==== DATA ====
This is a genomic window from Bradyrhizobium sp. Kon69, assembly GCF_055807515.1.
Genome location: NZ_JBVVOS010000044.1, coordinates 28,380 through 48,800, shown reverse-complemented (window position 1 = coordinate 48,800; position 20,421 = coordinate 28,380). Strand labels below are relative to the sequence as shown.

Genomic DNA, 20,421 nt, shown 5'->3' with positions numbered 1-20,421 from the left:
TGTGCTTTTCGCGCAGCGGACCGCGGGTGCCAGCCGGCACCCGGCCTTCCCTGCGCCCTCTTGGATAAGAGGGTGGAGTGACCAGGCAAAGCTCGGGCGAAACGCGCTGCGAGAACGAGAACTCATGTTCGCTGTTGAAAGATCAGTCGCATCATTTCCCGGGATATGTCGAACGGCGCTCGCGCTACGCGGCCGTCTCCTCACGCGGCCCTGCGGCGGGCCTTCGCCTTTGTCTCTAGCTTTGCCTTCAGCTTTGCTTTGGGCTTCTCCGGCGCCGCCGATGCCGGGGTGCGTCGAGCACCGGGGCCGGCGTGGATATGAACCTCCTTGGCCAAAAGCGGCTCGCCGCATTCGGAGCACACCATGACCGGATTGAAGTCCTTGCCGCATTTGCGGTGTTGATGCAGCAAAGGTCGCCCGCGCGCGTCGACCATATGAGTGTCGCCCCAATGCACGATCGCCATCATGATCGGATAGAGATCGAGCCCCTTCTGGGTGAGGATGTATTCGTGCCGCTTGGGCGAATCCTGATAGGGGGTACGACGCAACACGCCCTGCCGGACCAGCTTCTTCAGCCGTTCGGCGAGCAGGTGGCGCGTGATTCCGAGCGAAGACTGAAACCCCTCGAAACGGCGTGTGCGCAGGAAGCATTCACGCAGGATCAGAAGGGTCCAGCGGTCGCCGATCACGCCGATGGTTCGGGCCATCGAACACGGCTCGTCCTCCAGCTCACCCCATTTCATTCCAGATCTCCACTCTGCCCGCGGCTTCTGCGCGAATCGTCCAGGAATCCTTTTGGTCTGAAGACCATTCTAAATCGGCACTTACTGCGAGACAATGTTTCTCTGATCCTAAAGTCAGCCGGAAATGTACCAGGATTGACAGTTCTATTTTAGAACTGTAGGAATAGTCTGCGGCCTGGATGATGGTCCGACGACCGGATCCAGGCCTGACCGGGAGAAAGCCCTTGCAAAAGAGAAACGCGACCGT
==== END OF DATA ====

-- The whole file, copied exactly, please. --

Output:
This is a genomic window from Bradyrhizobium sp. Kon69, assembly GCF_055807515.1.
Genome location: NZ_JBVVOS010000044.1, coordinates 28,380 through 48,800, shown reverse-complemented (window position 1 = coordinate 48,800; position 20,421 = coordinate 28,380). Strand labels below are relative to the sequence as shown.

Genomic DNA, 20,421 nt, shown 5'->3' with positions numbered 1-20,421 from the left:
TGTGCTTTTCGCGCAGCGGACCGCGGGTGCCAGCCGGCACCCGGCCTTCCCTGCGCCCTCTTGGATAAGAGGGTGGAGTGACCAGGCAAAGCTCGGGCGAAACGCGCTGCGAGAACGAGAACTCATGTTCGCTGTTGAAAGATCAGTCGCATCATTTCCCGGGATATGTCGAACGGCGCTCGCGCTACGCGGCCGTCTCCTCACGCGGCCCTGCGGCGGGCCTTCGCCTTTGTCTCTAGCTTTGCCTTCAGCTTTGCTTTGGGCTTCTCCGGCGCCGCCGATGCCGGGGTGCGTCGAGCACCGGGGCCGGCGTGGATATGAACCTCCTTGGCCAAAAGCGGCTCGCCGCATTCGGAGCACACCATGACCGGATTGAAGTCCTTGCCGCATTTGCGGTGTTGATGCAGCAAAGGTCGCCCGCGCGCGTCGACCATATGAGTGTCGCCCCAATGCACGATCGCCATCATGATCGGATAGAGATCGAGCCCCTTCTGGGTGAGGATGTATTCGTGCCGCTTGGGCGAATCCTGATAGGGGGTACGACGCAACACGCCCTGCCGGACCAGCTTCTTCAGCCGTTCGGCGAGCAGGTGGCGCGTGATTCCGAGCGAAGACTGAAACCCCTCGAAACGGCGTGTGCGCAGGAAGCATTCACGCAGGATCAGAAGGGTCCAGCGGTCGCCGATCACGCCGATGGTTCGGGCCATCGAACACGGCTCGTCCTCCAGCTCACCCCATTTCATTCCAGATCTCCACTCTGCCCGCGGCTTCTGCGCGAATCGTCCAGGAATCCTTTTGGTCTGAAGACCATTCTAAATCGGCACTTACTGCGAGACAATGTTTCTCTGATCCTAAAGTCAGCCGGAAATGTACCAGGATTGACAGTTCTATTTTAGAACTGTAGGAATAGTCTGCGGCCTGGATGATGGTCCGACGACCGGATCCAGGCCTGACCGGGAGAAAGCCCTTGCAAAAGAGAAACGCGACCGT